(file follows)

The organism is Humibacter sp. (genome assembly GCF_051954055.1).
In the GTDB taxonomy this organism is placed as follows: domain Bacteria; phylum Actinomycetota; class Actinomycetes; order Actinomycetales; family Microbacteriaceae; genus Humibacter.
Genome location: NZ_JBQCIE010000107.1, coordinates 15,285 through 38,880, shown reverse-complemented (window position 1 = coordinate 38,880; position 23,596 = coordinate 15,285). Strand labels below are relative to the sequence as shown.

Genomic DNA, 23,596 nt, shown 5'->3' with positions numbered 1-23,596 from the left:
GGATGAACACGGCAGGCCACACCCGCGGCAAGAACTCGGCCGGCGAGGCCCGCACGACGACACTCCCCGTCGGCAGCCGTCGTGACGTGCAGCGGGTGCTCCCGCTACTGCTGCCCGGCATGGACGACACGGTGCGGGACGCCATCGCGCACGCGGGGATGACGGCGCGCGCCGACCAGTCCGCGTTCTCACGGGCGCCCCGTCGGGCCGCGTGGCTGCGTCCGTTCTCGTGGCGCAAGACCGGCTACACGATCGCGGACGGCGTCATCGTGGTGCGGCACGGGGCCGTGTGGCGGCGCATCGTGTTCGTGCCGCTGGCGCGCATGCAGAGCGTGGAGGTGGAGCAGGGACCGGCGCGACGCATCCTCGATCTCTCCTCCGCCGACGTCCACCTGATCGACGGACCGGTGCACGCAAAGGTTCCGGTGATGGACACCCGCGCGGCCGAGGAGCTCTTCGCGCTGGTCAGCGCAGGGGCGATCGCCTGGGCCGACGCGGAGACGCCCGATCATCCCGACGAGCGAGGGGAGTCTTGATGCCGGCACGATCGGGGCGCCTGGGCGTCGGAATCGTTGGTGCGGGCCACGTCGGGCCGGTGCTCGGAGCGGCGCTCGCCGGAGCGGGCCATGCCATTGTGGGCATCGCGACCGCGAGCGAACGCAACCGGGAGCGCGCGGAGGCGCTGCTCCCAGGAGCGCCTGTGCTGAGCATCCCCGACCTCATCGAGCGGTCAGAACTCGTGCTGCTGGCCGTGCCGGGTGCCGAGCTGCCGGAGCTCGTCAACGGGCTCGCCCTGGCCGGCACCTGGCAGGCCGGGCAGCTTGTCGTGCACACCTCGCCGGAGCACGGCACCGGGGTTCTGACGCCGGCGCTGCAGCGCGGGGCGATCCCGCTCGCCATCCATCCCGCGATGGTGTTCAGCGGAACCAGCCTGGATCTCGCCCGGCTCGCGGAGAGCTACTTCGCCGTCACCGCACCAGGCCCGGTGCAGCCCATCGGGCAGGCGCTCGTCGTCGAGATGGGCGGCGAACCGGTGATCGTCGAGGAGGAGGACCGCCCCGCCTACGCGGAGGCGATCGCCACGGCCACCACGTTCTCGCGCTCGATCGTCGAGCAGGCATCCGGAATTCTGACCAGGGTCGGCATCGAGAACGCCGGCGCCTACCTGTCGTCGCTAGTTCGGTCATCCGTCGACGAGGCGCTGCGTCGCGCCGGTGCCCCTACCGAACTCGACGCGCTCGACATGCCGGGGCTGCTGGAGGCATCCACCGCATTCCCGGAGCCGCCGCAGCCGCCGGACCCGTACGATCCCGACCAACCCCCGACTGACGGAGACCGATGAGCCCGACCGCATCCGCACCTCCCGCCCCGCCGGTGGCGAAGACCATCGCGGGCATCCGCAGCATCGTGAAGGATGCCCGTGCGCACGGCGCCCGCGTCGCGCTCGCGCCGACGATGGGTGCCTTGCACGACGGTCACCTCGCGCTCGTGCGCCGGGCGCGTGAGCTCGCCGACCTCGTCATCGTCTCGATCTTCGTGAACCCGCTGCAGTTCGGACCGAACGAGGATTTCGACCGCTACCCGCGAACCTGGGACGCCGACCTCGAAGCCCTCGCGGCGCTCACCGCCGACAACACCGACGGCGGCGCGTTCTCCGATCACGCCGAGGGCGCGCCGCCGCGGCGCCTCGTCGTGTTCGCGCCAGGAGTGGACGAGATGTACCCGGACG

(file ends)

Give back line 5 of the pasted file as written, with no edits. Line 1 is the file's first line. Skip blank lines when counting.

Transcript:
GGATGAACACGGCAGGCCACACCCGCGGCAAGAACTCGGCCGGCGAGGCCCGCACGACGACACTCCCCGTCGGCAGCCGTCGTGACGTGCAGCGGGTGCTCCCGCTACTGCTGCCCGGCATGGACGACACGGTGCGGGACGCCATCGCGCACGCGGGGATGACGGCGCGCGCCGACCAGTCCGCGTTCTCACGGGCGCCCCGTCGGGCCGCGTGGCTGCGTCCGTTCTCGTGGCGCAAGACCGGCTACACGATCGCGGACGGCGTCATCGTGGTGCGGCACGGGGCCGTGTGGCGGCGCATCGTGTTCGTGCCGCTGGCGCGCATGCAGAGCGTGGAGGTGGAGCAGGGACCGGCGCGACGCATCCTCGATCTCTCCTCCGCCGACGTCCACCTGATCGACGGACCGGTGCACGCAAAGGTTCCGGTGATGGACACCCGCGCGGCCGAGGAGCTCTTCGCGCTGGTCAGCGCAGGGGCGATCGCCTGGGCCGACGCGGAGACGCCCGATCATCCCGACGAGCGAGGGGAGTCTTGATGCCGGCACGATCGGGGCGCCTGGGCGTCGGAATCGTTGGTGCGGGCCACGTCGGGCCGGTGCTCGGAGCGGCGCTCGCCGGAGCGGGCCATGCCATTGTGGGCATCGCGACCGCGAGCGAACGCAACCGGGAGCGCGCGGAGGCGCTGCTCCCAGGAGCGCCTGTGCTGAGCATCCCCGACCTCATCGAGCGGTCAGAACTCGTGCTGCTGGCCGTGCCGGGTGCCGAGCTGCCGGAGCTCGTCAACGGGCTCGCCCTGGCCGGCACCTGGCAGGCCGGGCAGCTTGTCGTGCACACCTCGCCGGAGCACGGCACCGGGGTTCTGACGCCGGCGCTGCAGCGCGGGGCGATCCCGCTCGCCATCCATCCCGCGATGGTGTTCAGCGGAACCAGCCTGGATCTCGCCCGGCTCGCGGAGAGCTACTTCGCCGTCACCGCACCAGGCCCGGTGCAGCCCATCGGGCAGGCGCTCGTCGTCGAGATGGGCGGCGAACCGGTGATCGTCGAGGAGGAGGACCGCCCCGCCTACGCGGAGGCGATCGCCACGGCCACCACGTTCTCGCGCTCGATCGTCGAGCAGGCATCCGGAATTCTGACCAGGGTCGGCATCGAGAACGCCGGCGCCTACCTGTCGTCGCTAGTTCGGTCATCCGTCGACGAGGCGCTGCGTCGCGCCGGTGCCCCTACCGAACTCGACGCGCTCGACATGCCGGGGCTGCTGGAGGCATCCACCGCATTCCCGGAGCCGCCGCAGCCGCCGGACCCGTACGATCCCGACCAACCCCCGACTGACGGAGACCGATGAGCCCGACCGCATCCGCACCTCCCGCCCCGCCGGTGGCGAAGACCATCGCGGGCATCCGCAGCATCGTGAAGGATGCCCGTGCGCACGGCGCCCGCGTCGCGCTCGCGCCGACGATGGGTGCCTTGCACGACGGTCACCTCGCGCTCGTGCGCCGGGCGCGTGAGCTCGCCGACCTCGTCATCGTCTCGATCTTCGTGAACCCGCTGCAGTTCGGACCGAACGAGGATTTCGACCGCTACCCGCGAACCTGGGACGCCGACCTCGAAGCCCTCGCGGCGCTCACCGCCGACAACACCGACGGCGGCGCGTTCTCCGATCACGCCGAGGGCGCGCCGCCGCGGCGCCTCGTCGTGTTCGCGCCAGGAGTGGACGAGATGTACCCGGACG